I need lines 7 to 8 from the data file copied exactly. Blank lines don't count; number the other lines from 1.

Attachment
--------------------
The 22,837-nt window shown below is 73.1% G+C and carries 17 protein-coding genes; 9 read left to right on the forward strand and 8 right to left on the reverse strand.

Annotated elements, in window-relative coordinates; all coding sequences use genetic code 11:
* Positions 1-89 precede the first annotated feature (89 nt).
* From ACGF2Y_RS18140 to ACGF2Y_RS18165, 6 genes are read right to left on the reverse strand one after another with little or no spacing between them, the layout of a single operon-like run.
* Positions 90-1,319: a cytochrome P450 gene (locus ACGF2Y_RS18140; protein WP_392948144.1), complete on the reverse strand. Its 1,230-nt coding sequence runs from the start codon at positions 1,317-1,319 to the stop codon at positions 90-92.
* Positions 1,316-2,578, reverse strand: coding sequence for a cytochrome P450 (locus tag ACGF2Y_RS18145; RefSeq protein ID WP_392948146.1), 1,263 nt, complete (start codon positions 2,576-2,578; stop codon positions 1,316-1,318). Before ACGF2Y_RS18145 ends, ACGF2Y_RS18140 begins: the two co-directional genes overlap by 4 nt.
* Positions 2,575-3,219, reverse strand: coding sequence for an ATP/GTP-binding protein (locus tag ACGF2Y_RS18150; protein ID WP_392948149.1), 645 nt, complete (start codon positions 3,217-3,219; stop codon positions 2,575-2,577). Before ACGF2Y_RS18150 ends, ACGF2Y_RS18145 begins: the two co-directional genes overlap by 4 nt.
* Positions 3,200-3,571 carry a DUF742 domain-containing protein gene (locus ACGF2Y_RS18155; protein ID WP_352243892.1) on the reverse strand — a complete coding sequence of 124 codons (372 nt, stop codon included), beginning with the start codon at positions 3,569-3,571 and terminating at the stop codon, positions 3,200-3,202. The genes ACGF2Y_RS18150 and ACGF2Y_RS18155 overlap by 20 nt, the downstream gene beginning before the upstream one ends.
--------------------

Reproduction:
* Positions 2,575-3,219, reverse strand: coding sequence for an ATP/GTP-binding protein (locus tag ACGF2Y_RS18150; protein ID WP_392948149.1), 645 nt, complete (start codon positions 3,217-3,219; stop codon positions 2,575-2,577). Before ACGF2Y_RS18150 ends, ACGF2Y_RS18145 begins: the two co-directional genes overlap by 4 nt.
* Positions 3,200-3,571 carry a DUF742 domain-containing protein gene (locus ACGF2Y_RS18155; protein ID WP_352243892.1) on the reverse strand — a complete coding sequence of 124 codons (372 nt, stop codon included), beginning with the start codon at positions 3,569-3,571 and terminating at the stop codon, positions 3,200-3,202. The genes ACGF2Y_RS18150 and ACGF2Y_RS18155 overlap by 20 nt, the downstream gene beginning before the upstream one ends.